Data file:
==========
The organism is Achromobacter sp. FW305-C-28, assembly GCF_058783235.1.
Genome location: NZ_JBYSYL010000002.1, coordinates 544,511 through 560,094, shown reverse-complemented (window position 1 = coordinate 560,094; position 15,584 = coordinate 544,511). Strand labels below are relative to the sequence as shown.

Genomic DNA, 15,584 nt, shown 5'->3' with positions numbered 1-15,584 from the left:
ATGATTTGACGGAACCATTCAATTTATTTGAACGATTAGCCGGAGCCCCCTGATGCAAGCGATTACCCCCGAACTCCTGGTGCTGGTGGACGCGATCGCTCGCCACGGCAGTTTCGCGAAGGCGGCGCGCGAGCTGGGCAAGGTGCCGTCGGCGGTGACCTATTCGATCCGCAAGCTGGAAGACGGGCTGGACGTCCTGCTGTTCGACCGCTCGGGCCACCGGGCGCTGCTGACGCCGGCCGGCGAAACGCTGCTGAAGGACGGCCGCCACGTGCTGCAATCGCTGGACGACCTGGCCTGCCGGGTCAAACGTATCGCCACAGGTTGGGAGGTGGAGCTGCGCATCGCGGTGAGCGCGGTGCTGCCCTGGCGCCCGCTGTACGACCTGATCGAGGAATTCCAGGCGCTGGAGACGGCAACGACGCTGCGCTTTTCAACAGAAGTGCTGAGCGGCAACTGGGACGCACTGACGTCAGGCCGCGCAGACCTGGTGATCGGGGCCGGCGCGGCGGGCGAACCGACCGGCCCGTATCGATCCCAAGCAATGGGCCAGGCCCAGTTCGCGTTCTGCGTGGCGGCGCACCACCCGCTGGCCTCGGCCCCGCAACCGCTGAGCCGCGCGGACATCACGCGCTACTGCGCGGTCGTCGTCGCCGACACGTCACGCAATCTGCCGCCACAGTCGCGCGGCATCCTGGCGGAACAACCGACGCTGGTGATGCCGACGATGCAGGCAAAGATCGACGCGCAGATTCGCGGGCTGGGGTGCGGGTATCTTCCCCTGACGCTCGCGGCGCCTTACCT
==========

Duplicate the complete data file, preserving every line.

The organism is Achromobacter sp. FW305-C-28, assembly GCF_058783235.1.
Genome location: NZ_JBYSYL010000002.1, coordinates 544,511 through 560,094, shown reverse-complemented (window position 1 = coordinate 560,094; position 15,584 = coordinate 544,511). Strand labels below are relative to the sequence as shown.

Genomic DNA, 15,584 nt, shown 5'->3' with positions numbered 1-15,584 from the left:
ATGATTTGACGGAACCATTCAATTTATTTGAACGATTAGCCGGAGCCCCCTGATGCAAGCGATTACCCCCGAACTCCTGGTGCTGGTGGACGCGATCGCTCGCCACGGCAGTTTCGCGAAGGCGGCGCGCGAGCTGGGCAAGGTGCCGTCGGCGGTGACCTATTCGATCCGCAAGCTGGAAGACGGGCTGGACGTCCTGCTGTTCGACCGCTCGGGCCACCGGGCGCTGCTGACGCCGGCCGGCGAAACGCTGCTGAAGGACGGCCGCCACGTGCTGCAATCGCTGGACGACCTGGCCTGCCGGGTCAAACGTATCGCCACAGGTTGGGAGGTGGAGCTGCGCATCGCGGTGAGCGCGGTGCTGCCCTGGCGCCCGCTGTACGACCTGATCGAGGAATTCCAGGCGCTGGAGACGGCAACGACGCTGCGCTTTTCAACAGAAGTGCTGAGCGGCAACTGGGACGCACTGACGTCAGGCCGCGCAGACCTGGTGATCGGGGCCGGCGCGGCGGGCGAACCGACCGGCCCGTATCGATCCCAAGCAATGGGCCAGGCCCAGTTCGCGTTCTGCGTGGCGGCGCACCACCCGCTGGCCTCGGCCCCGCAACCGCTGAGCCGCGCGGACATCACGCGCTACTGCGCGGTCGTCGTCGCCGACACGTCACGCAATCTGCCGCCACAGTCGCGCGGCATCCTGGCGGAACAACCGACGCTGGTGATGCCGACGATGCAGGCAAAGATCGACGCGCAGATTCGCGGGCTGGGGTGCGGGTATCTTCCCCTGACGCTCGCGGCGCCTTACCT